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iPad 2 teardown: Q&A with iFixit on what's inside, what's next

Tom Kaneshige | March 15, 2011
What did uber-geek Kyle Wiens of iFixit find when he pried off the iPad 2's glass? "We've never seen so much glue inside of something before." Wiens shares insights and predictions with CIO.com.

I was impressed by how thin the iPad 2 was (0.35 inches), but not surprised that the glass was thinner(.62 mm) compared to the original iPad glass (.85 mm). We're going to be paying very close attention to what the impact—pun intended—will be. If I were Apple, I would have done the exact same thing in reducing the glass thickness, but it does mean it's going to break more.

Apple's design goals were battery life, durability, and cost. We know they nailed the battery life and cost on the iPad 2, but I'm not sure if they sacrificed durability or not. The original iPad was extremely durable. Apple used so much glue on the iPad 2, this should help with durability. Glue is flexible and can handle a lot of stress.

You were right about the iPad 2 having 512MB of RAM. But some tablet competitors are promising 1GB. What does this mean for the iPad down the road?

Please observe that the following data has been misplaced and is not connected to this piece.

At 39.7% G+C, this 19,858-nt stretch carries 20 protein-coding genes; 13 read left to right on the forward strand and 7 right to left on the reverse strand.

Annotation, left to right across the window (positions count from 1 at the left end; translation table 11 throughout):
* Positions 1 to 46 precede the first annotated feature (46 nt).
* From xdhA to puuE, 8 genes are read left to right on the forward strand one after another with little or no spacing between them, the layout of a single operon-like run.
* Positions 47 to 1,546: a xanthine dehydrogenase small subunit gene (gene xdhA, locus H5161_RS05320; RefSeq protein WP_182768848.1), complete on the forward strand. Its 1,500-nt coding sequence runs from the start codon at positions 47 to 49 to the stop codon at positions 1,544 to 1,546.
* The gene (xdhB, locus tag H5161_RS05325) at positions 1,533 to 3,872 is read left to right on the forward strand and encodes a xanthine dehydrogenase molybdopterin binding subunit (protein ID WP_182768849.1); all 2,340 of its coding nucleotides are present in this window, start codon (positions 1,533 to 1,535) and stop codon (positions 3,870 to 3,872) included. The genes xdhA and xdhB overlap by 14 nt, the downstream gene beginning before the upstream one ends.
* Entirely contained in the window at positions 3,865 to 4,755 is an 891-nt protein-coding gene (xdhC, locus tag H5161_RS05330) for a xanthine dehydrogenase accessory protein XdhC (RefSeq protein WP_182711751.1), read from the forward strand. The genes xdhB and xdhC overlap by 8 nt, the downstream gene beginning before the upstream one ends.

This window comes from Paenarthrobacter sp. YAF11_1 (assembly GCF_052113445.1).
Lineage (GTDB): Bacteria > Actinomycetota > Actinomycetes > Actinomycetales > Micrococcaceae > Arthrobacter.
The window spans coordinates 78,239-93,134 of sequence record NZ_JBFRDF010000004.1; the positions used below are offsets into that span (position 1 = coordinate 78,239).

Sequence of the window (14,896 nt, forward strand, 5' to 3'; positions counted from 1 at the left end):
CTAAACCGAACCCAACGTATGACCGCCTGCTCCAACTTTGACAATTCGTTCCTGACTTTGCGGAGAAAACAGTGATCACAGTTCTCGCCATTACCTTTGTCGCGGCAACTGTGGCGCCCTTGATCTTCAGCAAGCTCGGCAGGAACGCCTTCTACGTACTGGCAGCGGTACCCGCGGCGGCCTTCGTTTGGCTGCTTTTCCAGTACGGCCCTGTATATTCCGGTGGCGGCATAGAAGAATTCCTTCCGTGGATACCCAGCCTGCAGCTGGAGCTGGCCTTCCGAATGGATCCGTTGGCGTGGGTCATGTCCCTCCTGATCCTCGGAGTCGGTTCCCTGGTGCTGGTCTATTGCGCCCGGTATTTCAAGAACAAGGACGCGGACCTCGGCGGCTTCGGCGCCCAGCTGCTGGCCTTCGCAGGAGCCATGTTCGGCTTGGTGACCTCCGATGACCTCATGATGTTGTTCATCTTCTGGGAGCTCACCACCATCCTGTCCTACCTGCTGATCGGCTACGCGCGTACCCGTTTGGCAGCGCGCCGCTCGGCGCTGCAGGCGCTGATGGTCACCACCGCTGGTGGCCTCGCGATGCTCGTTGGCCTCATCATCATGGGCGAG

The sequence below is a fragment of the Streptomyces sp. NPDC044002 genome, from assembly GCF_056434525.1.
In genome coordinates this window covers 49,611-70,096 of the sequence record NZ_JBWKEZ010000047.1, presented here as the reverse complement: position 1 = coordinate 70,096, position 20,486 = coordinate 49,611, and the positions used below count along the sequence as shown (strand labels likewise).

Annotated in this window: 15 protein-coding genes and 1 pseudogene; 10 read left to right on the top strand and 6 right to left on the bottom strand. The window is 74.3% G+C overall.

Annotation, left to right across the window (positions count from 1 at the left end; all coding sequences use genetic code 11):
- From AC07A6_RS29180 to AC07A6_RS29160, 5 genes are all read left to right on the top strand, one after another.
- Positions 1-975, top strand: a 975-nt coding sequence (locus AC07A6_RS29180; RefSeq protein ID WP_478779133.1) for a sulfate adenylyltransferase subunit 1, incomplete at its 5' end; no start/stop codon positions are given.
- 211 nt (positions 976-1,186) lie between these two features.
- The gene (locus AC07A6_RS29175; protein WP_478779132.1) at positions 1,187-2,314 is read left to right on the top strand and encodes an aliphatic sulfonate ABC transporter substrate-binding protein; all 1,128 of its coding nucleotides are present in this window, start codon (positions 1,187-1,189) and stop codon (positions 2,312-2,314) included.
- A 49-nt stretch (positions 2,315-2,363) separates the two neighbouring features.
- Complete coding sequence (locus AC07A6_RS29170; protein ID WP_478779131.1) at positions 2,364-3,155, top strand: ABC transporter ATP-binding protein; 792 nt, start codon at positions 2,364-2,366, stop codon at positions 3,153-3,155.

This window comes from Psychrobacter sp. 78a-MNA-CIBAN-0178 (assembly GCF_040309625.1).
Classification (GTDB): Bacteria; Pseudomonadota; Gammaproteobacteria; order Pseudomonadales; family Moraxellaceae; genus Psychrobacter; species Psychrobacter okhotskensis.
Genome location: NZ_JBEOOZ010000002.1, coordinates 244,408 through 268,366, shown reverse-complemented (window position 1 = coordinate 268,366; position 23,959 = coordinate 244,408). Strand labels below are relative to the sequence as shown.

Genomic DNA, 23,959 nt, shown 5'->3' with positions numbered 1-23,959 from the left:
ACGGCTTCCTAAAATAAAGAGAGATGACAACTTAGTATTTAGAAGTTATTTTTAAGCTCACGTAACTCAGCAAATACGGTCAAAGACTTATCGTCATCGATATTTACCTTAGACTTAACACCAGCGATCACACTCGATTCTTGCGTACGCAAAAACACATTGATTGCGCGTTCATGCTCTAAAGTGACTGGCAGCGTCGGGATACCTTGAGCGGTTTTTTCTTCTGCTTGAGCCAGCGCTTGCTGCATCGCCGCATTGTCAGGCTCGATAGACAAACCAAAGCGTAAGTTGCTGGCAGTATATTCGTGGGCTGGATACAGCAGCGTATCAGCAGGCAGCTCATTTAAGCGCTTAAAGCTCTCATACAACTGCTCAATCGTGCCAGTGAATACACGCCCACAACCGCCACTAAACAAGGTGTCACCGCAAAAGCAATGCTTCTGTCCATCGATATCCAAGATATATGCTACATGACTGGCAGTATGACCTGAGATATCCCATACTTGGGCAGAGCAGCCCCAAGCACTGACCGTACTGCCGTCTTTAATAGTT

Wiens: We were concerned that the iPad 2 might have only 256MB. The original iPad has 256MB of RAM and is not efficient. We were able to confirm 512MB in the iPad 2. But the difference between 512MB and 1GB isn't a big deal.

The iOS has very sophisticated memory management, and Apple actually pushes a lot of the memory management work off on developers. I think having the standard same amount of RAM in the iPhone 4 as in the iPad 2 will help them.

As an app developer myself, I would love to have the extra 1GB of RAM. It would make my life easier. But with 512MB, I'll just work harder and make the app function the same in less footprint. (For more on iPad apps, check out 15 Best iPad Apps for Newbies.)

If Apple wants to go to 1GB, they can do so in the iPad 3. It's about saving features for the future yet keeping costs down now.

What about lack of support for 4G?

Wiens: 4G has only been rolled out in a few markets. It completely destroys battery life. Apple never jumps on new network technology first, because new network technology sucks so much battery. They waited for the 3G chipsets to get more mature and power efficient before rolling them out. That's what we're going to see Apple do with the 4G.

You mentioned that the iPad 2 uses NAND Flash memory chips from Toshiba. I heard the Japan quake hit the Toshiba chip plant. How do you think this will affect iPad 2 supply?

 

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